Resident Evil 3 review: A thrilling rollercoaster ride that doesn’t last long enough

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Capcom’s Resident Evil 3 remake is out today, launching a year after the critically-acclaimed remake of Resident Evil 2. The latter was a huge best-seller last year, and it’s safe to say that Capcom had a lot of pressure on its hands to not disappoint fans of the survival horror franchise.

The original Resident Evil 3 game launched back in 1999 on PlayStation, just a year after the blockbuster that was Resident Evil 2. Both PlayStation games were later ported to many other platforms including PC, and the series went to become one of Capcom’s most valuables gaming IPs over the years. As you may know, the franchise went to give birth to a series of books, Hollywood movies, animated films, and a Netflix series is also in the works, though currently in limbo.

A someone who keeps fond memories of the original Resident Evil trilogy on PlayStation, I was wondering if Capcom could reiterate the success of the Resident Evil 2 remake this year. Fortunately, Resident Evil 3 does not disappoint, though fans of the original game may be disappointed by some of Capcom’s changes in this remake.

A fascinating story

For those unfamiliar with the Resident Evil series, it’s a franchise that truly defined the survival horror game genre in the late 90’s. The original Resident Evil game was a claustrophobic adventure set in massive mansion inhabited by zombies and various other monsters, and Resident Evil 2 and 3 later moved the action to an urban setting during a much more serious zombie outbreak. But before getting to the story of Resident Evil 3, let’s talk a bit more about the story of the original game first.

Resident Evil 3’s protagonist is Jill Valentine, the elite cop and was one of the two playable characters in the original Resident Evil game from 1996. The first episode tells the story of the “mansion incident” that happened in July 1998 in the fictional Arklay mountains, near the fictional American town Raccoon City. Following reports of mysterious murders and a “cannibal disease” spreading in the mountains, Raccoon City’s authorities sent Jill Valentine and the rest of its S.T.A.R.S. (Special Tactics And Rescue Service) elite team to investigate the situation.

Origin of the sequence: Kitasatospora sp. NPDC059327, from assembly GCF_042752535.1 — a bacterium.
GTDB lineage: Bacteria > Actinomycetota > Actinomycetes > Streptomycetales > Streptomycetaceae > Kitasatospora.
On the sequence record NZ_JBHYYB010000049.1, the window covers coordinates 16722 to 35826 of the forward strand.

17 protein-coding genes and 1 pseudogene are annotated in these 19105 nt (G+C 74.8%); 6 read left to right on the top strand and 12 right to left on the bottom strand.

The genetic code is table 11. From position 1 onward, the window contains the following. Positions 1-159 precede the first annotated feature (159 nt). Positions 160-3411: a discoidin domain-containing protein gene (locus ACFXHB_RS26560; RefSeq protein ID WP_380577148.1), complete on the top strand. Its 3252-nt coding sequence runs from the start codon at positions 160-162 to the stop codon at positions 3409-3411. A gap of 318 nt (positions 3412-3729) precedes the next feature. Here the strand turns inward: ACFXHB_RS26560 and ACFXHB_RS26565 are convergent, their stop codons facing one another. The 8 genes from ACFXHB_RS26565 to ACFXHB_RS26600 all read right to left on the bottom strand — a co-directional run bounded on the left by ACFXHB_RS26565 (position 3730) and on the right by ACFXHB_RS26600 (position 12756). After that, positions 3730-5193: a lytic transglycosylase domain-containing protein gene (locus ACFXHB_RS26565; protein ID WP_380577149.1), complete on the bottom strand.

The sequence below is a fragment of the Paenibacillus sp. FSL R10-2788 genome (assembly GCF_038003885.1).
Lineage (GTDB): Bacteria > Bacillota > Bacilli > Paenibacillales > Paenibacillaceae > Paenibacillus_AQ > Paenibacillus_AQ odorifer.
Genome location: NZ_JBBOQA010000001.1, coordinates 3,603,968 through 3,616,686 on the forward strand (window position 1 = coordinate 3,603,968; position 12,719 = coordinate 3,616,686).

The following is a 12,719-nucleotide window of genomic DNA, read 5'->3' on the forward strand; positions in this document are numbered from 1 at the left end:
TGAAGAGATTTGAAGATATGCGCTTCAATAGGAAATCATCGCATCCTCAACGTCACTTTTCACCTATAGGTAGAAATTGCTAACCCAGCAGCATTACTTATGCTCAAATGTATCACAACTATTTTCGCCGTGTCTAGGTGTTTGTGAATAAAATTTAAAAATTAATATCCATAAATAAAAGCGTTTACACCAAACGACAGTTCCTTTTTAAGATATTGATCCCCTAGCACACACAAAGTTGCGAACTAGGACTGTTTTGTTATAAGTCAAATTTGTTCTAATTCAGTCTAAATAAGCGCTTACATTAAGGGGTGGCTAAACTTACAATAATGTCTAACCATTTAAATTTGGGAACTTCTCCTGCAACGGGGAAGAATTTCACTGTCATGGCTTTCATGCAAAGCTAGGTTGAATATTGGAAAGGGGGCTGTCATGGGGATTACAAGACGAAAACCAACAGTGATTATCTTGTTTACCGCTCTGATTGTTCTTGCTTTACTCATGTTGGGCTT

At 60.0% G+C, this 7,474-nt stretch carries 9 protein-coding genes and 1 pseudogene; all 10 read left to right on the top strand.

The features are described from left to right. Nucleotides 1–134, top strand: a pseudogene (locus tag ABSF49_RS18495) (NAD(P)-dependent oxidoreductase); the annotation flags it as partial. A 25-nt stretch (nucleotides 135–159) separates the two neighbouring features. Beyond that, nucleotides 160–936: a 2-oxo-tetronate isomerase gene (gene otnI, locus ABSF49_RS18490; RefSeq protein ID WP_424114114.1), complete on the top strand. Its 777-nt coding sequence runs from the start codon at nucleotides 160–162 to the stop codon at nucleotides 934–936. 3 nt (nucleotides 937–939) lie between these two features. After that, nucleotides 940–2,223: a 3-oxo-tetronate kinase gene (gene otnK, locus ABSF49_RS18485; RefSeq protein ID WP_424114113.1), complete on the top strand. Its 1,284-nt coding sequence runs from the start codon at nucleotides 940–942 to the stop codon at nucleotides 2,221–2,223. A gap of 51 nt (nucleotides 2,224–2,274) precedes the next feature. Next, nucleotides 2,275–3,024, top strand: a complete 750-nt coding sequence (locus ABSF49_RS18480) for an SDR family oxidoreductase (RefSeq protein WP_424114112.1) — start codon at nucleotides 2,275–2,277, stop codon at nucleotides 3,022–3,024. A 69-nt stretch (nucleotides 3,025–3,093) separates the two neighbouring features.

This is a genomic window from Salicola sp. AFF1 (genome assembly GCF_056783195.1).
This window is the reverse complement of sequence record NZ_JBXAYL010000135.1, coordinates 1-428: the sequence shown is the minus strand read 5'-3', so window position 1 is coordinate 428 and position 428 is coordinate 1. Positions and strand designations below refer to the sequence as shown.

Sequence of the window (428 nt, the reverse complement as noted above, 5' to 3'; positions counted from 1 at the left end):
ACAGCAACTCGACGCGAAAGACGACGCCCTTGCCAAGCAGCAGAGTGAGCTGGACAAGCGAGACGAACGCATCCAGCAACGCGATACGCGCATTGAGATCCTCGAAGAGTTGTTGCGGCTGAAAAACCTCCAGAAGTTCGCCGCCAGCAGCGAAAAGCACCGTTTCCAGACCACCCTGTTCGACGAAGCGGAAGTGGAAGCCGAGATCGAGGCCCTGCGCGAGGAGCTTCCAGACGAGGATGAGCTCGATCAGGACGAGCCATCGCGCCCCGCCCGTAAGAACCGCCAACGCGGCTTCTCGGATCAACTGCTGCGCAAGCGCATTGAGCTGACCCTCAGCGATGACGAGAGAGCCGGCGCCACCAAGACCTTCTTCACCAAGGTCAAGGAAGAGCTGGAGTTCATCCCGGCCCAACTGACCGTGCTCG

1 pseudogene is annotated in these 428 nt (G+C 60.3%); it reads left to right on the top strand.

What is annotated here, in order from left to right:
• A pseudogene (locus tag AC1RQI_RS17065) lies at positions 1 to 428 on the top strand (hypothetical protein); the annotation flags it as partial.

What succeeds is the discovery of failed experiments made by the mysterious Umbrella corporation, a pharmaceutical company secretly developing biological weapons. Umbrella used this “mansion incident” to get useful battle data about its creatures, though Jill Valentine and some other S.T.A.R.S members manage to survive and escape, not without destroying the mansion, Umbrella’s lab, and all evidence of the company’s illegal experiments.

Resident Evil 3 is set two months after the events of the original Resident Evil game, and it’s also set in the same timeline and location as Resident Evil 2. Racoon City’s local establishment is now on Umbrella’s payroll, and the corrupt government also helped to cover up for the “mansion incident” that happened two months earlier.

At the beginning of the game, Jill has been suspended from S.T.A.R.S. and is hiding in Raccoon City, afraid that the Umbrella Corporation is now looking to eliminate all survivors of the mansion incident. While she’s planning to escape the city to continue her own investigations on Umbrella’s activities, a new virus outbreak hits and starts to turn all of its citizens into zombies. At the beginning of the game, you’ll see the Umbrella corporation using this chaos to deploy a new experimental bio-weapon called Nemesis, which has been programmed to track down Jill Valentine and all other surviving S.T.A.R.S. members.

A more action-focused Resident Evil game

Just like the Resident Evil 2 remake last year, Resident Evil 3 abandoned the tank controls, fixed camera angles, and pre-rendered backdrops from the original trilogy to become a full-fledged third-person shooter. And just like it was on its predecessor, the gunplay is really excellent. Shooting zombies and monsters never gets old, with all weapons providing a satisfying sense of weight and intensity.